You may have already read my preview of what we can expect from the next couple of episodes of “Human Target,” but in a conference call with Mark Valley – Christopher Chance himself – on Monday, I asked the actor to take a step back and consider how the show has developed since its original inception. After all, a lot of series spend their first season just throwing things against a wall to see what sticks. Basically, I was curious as to whether or not he felt as though the show had gotten into a groove…and, if so, when he felt like that had happened.
“I think they’ve been throwing me against a wall for 11 episodes,” joked Valley. “I think I’ve been throwing all of Vancouver’s stuntmen against the wall to see what sticks.”
After a pause, Valley laughed and asked, “Uh, what was the question again?”
Duly filled in, he then considered the question and answered it seriously.
“I think when it really clicked for me was probably the episode ‘Rewind,'” Valley said. “We didn’t have a lot of locations and didn’t have a lot of big set pieces going on. It all took place in an airplane, and you got an idea of, ‘Okay, very simply, this is something that has to get done in this plane.’ And it was broken down, and all our characters were…well, Chi and I were in the same location shooting as well, which is kind of cool.
“I think that episode ended the pace that we came up with and that we realized we could work at. I think it was the second or third episode we did. The pace that we came up with and the shorthand that we all developed with the crew and with the cameras and with the actors…it was pretty amazing the result that came out of that. And then we realized, ‘Oh, wow, this is what we can do. We can make a movie in eight days. Uh-oh, we have ten more to do.’ That was probably the one point where I realized, ‘Oh, wow, we’ve got something here.'”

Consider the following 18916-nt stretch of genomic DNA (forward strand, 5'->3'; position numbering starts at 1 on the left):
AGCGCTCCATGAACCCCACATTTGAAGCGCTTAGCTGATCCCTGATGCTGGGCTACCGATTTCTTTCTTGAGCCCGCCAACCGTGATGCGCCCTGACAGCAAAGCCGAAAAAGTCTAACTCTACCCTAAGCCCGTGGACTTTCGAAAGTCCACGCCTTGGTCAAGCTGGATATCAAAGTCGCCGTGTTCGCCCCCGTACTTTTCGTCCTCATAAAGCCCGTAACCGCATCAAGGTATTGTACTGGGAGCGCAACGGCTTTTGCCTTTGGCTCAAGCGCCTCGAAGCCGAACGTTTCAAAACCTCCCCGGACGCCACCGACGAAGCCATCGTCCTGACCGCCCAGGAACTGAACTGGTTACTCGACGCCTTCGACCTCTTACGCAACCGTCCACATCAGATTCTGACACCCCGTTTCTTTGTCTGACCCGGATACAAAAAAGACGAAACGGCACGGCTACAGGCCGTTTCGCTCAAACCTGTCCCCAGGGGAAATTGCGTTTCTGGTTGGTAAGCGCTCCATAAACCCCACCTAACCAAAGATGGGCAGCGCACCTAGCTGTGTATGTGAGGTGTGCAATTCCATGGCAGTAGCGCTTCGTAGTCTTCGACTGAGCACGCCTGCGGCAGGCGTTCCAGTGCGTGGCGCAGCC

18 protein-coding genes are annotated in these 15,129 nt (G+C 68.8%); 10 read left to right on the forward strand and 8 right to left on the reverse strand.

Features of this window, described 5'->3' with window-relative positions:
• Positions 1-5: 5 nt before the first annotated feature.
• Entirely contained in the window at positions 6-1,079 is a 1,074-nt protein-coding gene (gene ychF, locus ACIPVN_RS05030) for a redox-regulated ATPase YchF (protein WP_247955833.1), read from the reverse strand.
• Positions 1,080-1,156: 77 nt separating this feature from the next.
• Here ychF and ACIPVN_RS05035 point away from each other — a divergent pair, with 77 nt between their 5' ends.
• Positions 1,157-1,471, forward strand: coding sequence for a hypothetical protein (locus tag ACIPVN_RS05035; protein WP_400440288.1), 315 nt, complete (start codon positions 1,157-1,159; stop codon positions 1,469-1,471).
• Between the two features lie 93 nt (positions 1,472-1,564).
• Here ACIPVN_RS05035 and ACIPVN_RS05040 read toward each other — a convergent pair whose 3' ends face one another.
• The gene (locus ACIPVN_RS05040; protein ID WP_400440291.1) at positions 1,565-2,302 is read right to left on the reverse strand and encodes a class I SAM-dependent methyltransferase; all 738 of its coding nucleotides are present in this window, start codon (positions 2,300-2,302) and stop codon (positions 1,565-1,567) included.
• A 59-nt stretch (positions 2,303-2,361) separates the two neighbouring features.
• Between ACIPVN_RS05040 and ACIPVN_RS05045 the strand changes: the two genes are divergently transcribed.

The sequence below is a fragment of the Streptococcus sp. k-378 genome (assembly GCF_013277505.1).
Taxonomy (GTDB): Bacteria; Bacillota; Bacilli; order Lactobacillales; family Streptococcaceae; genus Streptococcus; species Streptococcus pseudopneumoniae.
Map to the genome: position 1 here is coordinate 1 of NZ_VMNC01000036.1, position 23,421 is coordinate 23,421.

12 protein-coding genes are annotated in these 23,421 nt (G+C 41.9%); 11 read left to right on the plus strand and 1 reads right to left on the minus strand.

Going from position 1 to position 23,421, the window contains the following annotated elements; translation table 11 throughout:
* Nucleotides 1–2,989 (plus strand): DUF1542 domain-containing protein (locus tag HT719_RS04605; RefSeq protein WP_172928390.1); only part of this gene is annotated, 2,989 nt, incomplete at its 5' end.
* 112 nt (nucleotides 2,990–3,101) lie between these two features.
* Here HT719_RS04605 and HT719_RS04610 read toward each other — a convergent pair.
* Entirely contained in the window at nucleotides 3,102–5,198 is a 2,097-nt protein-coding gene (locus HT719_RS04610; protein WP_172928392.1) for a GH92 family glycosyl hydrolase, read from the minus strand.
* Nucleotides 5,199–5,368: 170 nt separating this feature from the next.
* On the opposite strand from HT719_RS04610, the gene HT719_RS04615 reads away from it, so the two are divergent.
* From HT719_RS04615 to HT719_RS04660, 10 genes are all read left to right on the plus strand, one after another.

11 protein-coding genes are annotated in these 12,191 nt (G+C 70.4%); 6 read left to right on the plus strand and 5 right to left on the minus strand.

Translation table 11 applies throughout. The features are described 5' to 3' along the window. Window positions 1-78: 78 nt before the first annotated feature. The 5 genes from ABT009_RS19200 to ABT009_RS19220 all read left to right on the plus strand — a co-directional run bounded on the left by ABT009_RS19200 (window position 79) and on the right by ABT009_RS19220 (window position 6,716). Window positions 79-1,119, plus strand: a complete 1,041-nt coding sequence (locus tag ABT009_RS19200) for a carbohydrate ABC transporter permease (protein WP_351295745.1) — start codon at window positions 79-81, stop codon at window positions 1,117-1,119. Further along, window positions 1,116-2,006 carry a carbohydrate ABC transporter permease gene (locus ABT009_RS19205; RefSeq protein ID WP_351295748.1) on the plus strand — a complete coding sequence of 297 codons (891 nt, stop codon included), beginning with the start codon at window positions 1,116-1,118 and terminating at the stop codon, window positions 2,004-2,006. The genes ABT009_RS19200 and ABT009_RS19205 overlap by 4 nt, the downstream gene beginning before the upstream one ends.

Valley admitted, however, that he walked into “Human Target” with no real vision of what it would turn out to be.
“I’d been on shows before that have been new,” he said, “but with this one, not only is the show new, but Chi (McBride) is kind of new to the genre, I’m new to this genre, even the show runners are sort of new to this. So I went into it with an open mind thinking, ‘This is going to be exciting,’ as to how it’s going to come together. And it has been exciting. It’s sort of a collaboration in some ways, where everybody’s influence is kind of…if it’s not heard, then it’s felt and it’s reacted to, and the end product is something that everybody feels a part of.”